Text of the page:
Get your spoons ...Ice cream lovers, rejoice. I've found a...

TABLE TALK

July 22, 1999|By Elizabeth Large | Elizabeth Large,Sun Restaurant Critic

Get your spoons ...

Ice cream lovers, rejoice. I've found a few more ice cream parlors out there as a result of my story "The Real Scoop" a couple of Sundays ago.

Sean Smeeten has recently opened the Sylvan Beach Cafe at 7 W. Preston St. It has homemade ice cream (13 flavors plus two sorbets), specialty coffee drinks and baked goods. It's open from 7:30 a.m. to 10 p.m. Monday through Saturday.

A reader wrote asking, "What happened to Hoffman's? This family-owned and run ice cream parlor has been around for over 50 years." It's still there at 934 Washington Road in Westminster. The specialty is hand-dipped homemade ice cream, but you'll have to find your own place to sit outside while you eat it.

I received a couple of e-mails praising the Ice Cream Cottage (1348 Stevens Ave.) in Arbutus. "It's family-owned (and not my family), friendly and not too pricey," said one. "My family as well as the rest of the community loves the place," said the other. It's a bit more than an ice cream parlor, though. You can also get sandwiches there.

... Or your crab mallets

Is McCormick & Schmick's (Pier 5 in the Inner Harbor) repositioning itself as a Baltimore crab house? Hardly, but this summer you can get steamed crabs at the upscale seafood chain restaurant, which originated in the Northwest. Hardshells are served only on the patio or in the bar, though. Fine dining uninterrupted by the banging of mallets is still available inside.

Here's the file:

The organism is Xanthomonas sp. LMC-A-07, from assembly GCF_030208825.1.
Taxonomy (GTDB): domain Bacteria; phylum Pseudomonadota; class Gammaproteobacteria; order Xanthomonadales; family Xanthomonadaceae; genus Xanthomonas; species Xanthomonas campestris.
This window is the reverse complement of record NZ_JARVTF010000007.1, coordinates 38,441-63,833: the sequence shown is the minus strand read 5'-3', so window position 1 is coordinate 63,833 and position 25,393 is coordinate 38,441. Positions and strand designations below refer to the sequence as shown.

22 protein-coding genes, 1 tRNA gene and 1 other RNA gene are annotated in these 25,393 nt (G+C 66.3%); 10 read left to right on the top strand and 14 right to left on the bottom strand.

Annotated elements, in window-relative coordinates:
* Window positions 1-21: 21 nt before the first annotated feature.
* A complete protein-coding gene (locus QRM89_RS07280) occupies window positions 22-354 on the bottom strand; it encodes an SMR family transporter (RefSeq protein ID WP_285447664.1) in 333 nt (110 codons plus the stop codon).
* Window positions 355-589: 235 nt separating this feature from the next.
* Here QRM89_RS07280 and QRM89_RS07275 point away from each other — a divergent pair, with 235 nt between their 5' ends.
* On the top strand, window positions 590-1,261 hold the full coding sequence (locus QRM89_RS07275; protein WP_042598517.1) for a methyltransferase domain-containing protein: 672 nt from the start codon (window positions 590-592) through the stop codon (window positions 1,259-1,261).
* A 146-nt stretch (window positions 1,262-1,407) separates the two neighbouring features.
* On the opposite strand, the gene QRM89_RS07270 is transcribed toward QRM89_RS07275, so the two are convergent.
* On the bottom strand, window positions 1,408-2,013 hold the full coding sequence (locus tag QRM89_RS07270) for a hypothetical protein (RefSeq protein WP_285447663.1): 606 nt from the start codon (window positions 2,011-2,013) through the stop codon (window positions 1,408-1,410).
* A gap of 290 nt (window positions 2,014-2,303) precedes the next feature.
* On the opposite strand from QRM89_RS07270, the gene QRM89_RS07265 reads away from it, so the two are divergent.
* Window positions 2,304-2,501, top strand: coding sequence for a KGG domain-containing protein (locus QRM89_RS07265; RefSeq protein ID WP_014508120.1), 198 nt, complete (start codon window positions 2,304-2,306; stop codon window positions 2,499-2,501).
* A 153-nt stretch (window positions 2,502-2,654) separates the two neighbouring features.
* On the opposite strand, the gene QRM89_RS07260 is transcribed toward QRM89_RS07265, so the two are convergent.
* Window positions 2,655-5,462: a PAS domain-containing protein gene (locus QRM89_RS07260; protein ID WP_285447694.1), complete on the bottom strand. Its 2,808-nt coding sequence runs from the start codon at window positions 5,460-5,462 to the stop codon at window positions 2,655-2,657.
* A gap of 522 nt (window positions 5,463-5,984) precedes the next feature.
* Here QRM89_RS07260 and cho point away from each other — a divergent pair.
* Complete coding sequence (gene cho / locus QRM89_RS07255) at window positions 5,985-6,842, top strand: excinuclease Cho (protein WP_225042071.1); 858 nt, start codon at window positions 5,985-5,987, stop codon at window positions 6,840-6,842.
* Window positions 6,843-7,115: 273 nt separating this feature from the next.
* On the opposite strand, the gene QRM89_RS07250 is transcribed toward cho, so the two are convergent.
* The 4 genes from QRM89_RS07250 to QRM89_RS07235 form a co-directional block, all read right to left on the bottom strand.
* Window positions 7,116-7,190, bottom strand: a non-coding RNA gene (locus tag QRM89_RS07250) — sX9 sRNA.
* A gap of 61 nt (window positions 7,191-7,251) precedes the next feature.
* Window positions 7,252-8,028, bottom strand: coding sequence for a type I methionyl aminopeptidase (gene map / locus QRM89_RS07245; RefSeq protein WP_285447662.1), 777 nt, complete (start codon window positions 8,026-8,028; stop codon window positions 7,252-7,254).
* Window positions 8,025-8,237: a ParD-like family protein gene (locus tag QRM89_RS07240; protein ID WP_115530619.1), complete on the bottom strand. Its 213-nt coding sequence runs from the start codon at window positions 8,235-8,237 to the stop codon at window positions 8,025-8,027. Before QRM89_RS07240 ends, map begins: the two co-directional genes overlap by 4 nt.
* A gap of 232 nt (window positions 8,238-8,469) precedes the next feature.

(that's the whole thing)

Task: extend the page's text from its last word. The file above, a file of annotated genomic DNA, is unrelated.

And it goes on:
Imagination on the menu

Today is scheduled to be the first day of the Joy America Cafe's revamped menu. It was created by restaurateurs Spike and Charlie Gjerde, who took over the dining room of the American Visionary Art Museum this spring. The food is no longer as strange as it was under the original owner/chef, Peter Zimmer, but it is still imaginative and fun. Look for Southwestern and Caribbean accents, with dishes such as a grilled hanger steak, market greens and roasted pepper strips ($9) and lobster stew, plantains and sweet potatoes in a spicy tomato broth ($26). Another bonus: Prices are lower, although they aren't exactly giving the food away.

Way cool Cafe Hon

I recently received a fax from Denise Whiting, owner of Cafe Hon (1002 W. 36th St.), which I'll print verbatim:

"I've previously lost quite a few customers in the summer months because my air conditioning was not powerful enough. In June I added 4 more tons of a/c -- thus my new slogan: 'Freeze your buns at Cafe Hon!'"

Table Talk welcomes tidbits of restaurant news. Please send suggestions to Elizabeth Large, Table Talk, The Sun, 501 N. Calvert St., Baltimore 21278; fax to 410-752-6049; or e-mail to elizabeth.large@baltsun.com.

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